M:                    Yeah. So yeah, the, little hairs, that you’re mentioning are called vellus hairs and I’m, rather fascinated with them because they, it’s yet another thing about our bodies that Scientists kind of think, maybe don’t have as many uses as they actually do. One of the really interesting things that I found out about these vellus hairs is that when we factor in these tiny little hairs, and I suppose I should really describe what they are first before I launch into all these other things. So, it’s the very fine short, translucent hairs that covers most of our body, pretty much invisible to the naked eye unless you’re looking closer for you know, shining the light, the light on them. So yeah, one of the, the really interesting things is that the hair follicles of our body, if we factor in the vellus hair follicles, then we have roughly the same density of hair follicles as you would expect to see on an ape of our size. So yeah, so it’s really interesting because obviously when we think about hair, we think about thick hair, don’t we? And I’m, you know, we’re told that humans have lost their hair as we became upright and so forth. There’s…we do have just as much hair, it’s just finer and thinner and shorter and not really seen as much. So, we’re covered in these tiny hairs and if you think about our skin, it wouldn’t be useful in carrying if our skin was completely smooth, would it?

 

U:                     That would be more difficult, yeah, yeah. Like when you have shaved, the skin is really smooth and more slippery, definitely.

 

M:                    Exactly. And, I mean, we, when we think about babies, yes they are you know, lovely and soft and smooth but they still have this texture on their skin and part of that texture comes from the tiny vellus hairs. So, in utero, we’re covered in lanugo and, our [inaudible 00:05:13] are shed we have the same hair follicles the whole time, it’s just that different hairs may start to grow out of different periods of time. So, after the lanugo is shed, this is when a lot of the hair is replaced by vellus hair.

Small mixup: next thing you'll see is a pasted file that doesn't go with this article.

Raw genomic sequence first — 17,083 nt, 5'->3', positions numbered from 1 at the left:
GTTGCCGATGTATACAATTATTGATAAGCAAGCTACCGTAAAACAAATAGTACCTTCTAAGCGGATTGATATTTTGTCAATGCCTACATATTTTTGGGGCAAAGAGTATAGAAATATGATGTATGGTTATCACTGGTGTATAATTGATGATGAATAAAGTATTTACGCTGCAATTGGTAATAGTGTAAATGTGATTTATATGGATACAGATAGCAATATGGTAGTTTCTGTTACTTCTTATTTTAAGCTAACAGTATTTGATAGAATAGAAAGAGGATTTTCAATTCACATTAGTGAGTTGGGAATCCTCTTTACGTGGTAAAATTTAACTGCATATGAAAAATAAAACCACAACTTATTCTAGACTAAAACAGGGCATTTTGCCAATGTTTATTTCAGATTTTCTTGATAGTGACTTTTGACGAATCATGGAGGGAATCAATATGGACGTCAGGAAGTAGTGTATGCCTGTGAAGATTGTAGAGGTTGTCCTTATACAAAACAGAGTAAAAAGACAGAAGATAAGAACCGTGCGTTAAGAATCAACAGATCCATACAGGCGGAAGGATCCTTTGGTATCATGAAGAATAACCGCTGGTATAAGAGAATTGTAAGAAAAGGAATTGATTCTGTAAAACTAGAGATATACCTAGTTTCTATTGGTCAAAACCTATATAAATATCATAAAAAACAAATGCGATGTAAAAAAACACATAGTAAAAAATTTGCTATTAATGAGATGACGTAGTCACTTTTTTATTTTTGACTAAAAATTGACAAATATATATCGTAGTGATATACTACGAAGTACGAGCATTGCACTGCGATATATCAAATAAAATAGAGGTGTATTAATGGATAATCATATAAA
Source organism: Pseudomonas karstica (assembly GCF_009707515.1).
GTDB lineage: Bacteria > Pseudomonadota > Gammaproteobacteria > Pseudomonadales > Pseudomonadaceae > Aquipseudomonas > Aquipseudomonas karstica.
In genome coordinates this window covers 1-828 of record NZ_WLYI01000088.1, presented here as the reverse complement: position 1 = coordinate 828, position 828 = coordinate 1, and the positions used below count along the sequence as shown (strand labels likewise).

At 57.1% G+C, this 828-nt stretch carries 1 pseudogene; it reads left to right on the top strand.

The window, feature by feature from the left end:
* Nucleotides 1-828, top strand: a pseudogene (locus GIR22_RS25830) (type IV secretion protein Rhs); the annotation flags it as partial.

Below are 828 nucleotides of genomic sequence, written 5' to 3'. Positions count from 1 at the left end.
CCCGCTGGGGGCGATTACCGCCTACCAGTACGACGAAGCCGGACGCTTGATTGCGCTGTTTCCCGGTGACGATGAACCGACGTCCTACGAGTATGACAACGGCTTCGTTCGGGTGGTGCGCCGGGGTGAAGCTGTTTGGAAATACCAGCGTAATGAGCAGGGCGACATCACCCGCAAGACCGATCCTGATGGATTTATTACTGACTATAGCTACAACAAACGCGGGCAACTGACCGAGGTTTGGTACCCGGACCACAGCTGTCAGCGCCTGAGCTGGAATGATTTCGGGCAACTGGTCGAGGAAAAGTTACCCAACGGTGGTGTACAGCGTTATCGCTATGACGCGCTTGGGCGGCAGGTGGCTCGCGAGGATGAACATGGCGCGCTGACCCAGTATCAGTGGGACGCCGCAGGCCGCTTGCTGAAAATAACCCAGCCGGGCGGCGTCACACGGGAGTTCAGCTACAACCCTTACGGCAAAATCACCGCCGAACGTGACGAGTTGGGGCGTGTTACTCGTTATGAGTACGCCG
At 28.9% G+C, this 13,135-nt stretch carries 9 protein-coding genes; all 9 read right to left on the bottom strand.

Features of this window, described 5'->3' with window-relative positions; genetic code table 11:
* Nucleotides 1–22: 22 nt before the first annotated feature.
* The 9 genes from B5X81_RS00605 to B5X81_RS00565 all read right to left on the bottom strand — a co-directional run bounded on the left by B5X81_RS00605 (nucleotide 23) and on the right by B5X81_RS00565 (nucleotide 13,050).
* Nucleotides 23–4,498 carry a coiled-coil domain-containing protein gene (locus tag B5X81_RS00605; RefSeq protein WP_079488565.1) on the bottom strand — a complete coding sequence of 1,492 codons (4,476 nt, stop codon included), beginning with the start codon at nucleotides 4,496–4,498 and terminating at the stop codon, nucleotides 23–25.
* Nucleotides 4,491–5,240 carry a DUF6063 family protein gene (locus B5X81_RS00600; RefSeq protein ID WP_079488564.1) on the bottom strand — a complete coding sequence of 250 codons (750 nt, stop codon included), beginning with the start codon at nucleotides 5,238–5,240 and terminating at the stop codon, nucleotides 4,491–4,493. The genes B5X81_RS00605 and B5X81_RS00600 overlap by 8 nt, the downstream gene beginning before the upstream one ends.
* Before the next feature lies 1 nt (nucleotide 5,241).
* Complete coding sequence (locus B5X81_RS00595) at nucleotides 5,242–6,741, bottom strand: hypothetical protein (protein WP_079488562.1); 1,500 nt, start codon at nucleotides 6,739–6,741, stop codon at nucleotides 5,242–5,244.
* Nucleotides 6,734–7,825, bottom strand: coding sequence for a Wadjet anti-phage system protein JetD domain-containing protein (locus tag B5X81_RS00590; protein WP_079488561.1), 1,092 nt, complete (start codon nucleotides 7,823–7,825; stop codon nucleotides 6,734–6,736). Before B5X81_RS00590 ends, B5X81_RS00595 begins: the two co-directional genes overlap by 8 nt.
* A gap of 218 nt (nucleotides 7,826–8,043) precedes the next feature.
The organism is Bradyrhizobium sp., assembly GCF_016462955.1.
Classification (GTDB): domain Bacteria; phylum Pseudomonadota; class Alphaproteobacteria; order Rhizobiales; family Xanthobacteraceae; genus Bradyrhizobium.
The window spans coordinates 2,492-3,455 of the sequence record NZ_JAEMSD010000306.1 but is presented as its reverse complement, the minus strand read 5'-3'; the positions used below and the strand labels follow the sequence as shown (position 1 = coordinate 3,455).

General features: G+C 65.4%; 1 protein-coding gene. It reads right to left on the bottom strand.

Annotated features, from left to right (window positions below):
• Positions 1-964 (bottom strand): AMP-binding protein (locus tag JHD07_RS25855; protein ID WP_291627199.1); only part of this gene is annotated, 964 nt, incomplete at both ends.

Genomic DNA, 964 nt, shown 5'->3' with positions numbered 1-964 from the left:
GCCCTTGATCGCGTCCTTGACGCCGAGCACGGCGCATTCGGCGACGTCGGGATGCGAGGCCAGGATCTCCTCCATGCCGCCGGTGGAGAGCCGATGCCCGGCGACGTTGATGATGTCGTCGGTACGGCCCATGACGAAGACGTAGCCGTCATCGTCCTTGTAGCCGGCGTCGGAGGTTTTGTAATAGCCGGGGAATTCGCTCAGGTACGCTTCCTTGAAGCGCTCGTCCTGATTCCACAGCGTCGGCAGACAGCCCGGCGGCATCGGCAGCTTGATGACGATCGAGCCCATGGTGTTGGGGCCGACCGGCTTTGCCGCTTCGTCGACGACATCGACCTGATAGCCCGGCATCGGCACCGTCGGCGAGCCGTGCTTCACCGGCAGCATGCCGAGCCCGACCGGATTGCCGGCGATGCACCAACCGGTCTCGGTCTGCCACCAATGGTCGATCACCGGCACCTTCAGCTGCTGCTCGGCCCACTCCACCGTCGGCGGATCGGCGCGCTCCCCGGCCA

U:                     And that is in the womb? Or-

 

M:                    Yup, in the womb. And some of those hairs will be replaced by terminal hair which is like the hair on our head and underarms and stuff like that. And obviously when children go through puberty then more, more terminal hair will appear as well. So yeah, so it’s really interesting ‘cause it all develops in the womb and once babies are born, they’re born with a ton of this vellus hair covering them as well, which helps obviously with making their skin more textured which in turn obviously helps in carrying, yeah.

 

 

U:                     Yeah, then I guess also, the sweat? Sweating also adds on the friction and maybe heat as well. I guess heat and cold also.

 

M:                    Yup.

 

U:                     What do you say? Would have an effect of the skin, on the skin.

 

M:                    Absolutely.

 

U:                     There have been more ways than just sweat, I don’t know.

 

M:                    Yup. So, yup, that’s right. Another thing that I’ve had been writing about is obviously when it is cold, what reaction happens to the skin? If we’re feeling cold.